Today we had the chance to return to the Takeaway Restaurant during our journey back from Mbarara, and yet again it was a delicious pit-stop along the way. We had the choice between chicken or talapia, the whole fish, head and all, and everything was delicious. This restaurant is one of the last along the route before entering another city, so it is a great place to snag a bite before getting back on the road. I would estimate the Takeaway to seat approximately 75 customers, which I would think it could easily occupy.
We stopped at the Equator Shops on our way to Mbarara, but just had to return on the trek back to accumulate even more souvenirs. Everyone seemed to enjoy standing in both hemispheres, and of course it was the perfect photo-op for our group on this trip. Shops were all bunched together along the road, about the length of a city block, along both sides, and this was the perfect test for us to try our hand at bargaining. The skill is almost expected in the area, but it was shocking in some cases at how much the seller is willing to drop the price to make a sale, but it just goes to show, they need us to make a living.
The Crocodile Farm was a very interesting place, and a little intimidating I must say. When we first walked up we came upon a storage house for the younger crocs, which then turned into the juvenile crocs, those under 5 years of age. It is at this age when the animals are then used for meat and making products such as bags, shoes, and belts. Our tour guide would not give an approximate asking price for any of the items, but from what we gathered they sell to buyers in Korea who then turn around and sell again for profit. Because the farm does not have many expenses, it must do pretty well in terms of income, which is great hope for small businesses in Uganda.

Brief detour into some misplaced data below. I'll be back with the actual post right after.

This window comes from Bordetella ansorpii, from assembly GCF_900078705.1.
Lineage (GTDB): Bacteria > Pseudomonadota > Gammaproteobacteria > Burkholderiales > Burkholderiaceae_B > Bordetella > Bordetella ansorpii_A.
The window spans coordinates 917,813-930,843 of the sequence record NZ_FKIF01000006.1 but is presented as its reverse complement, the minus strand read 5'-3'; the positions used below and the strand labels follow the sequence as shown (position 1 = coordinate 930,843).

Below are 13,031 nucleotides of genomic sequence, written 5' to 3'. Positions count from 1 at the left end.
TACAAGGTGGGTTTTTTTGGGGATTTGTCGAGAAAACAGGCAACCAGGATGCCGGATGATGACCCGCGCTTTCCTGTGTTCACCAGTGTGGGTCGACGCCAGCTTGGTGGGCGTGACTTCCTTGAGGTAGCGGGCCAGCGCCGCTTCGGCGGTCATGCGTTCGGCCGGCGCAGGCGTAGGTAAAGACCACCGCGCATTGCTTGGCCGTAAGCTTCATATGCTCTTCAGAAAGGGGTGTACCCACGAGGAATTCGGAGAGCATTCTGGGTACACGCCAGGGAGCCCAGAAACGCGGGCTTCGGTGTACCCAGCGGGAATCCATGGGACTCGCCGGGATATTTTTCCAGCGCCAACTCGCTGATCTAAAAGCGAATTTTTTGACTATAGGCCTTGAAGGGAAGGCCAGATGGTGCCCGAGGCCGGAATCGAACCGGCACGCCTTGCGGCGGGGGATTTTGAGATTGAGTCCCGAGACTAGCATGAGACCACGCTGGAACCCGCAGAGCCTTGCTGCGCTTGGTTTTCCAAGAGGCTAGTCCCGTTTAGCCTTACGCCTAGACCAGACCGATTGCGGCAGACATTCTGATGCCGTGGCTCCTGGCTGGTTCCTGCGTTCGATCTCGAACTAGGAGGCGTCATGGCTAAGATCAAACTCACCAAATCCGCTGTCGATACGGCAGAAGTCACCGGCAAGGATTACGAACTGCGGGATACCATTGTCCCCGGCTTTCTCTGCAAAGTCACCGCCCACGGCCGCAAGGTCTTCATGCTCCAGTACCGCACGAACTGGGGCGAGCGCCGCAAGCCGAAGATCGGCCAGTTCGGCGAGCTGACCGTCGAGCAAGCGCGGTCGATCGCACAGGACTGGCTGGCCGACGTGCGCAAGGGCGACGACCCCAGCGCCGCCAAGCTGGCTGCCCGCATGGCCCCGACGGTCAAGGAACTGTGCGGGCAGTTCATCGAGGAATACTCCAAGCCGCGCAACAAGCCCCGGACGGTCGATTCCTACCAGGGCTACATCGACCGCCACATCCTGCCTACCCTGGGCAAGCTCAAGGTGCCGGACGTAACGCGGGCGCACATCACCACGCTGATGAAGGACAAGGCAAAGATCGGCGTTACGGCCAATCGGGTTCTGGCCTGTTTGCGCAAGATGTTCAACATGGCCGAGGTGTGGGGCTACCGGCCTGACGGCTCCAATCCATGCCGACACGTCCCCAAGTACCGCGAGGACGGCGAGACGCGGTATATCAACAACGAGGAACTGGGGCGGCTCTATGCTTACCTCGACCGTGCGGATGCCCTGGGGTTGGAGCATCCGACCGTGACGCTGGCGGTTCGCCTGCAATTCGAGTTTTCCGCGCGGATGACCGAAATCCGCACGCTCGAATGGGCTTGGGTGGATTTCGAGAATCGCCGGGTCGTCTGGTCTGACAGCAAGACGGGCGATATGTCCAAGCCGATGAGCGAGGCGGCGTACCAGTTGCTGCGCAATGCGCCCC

Small businesses like these all seem to do pretty well in retrospect, but I really feel that they could make so much more profit by making a few changes. First of all, these places could use more advertising. Businesses like these need to get the word out that they exist, especially to tourists like us, otherwise they will never get the foot traffic needed for a large income. Tourist attractions are huge, so maybe more of that mentality at these places could turn mild success into major growth. Now, tourism doesn't always have a positive effect in all countries, but it could be the thing needed to stimulate this country financially. Small businesses are a big thing in Uganda, and that can be used to their advantage if they are operated in such a way that can impact the country in a positive manner. In the long run this could help the economy of Uganda, which in turn could truly effect the rest of the world.
What do you think could be done to promote small businesses such as these? Do you think an increased amount of tourism would have a positve or negative effect on the country?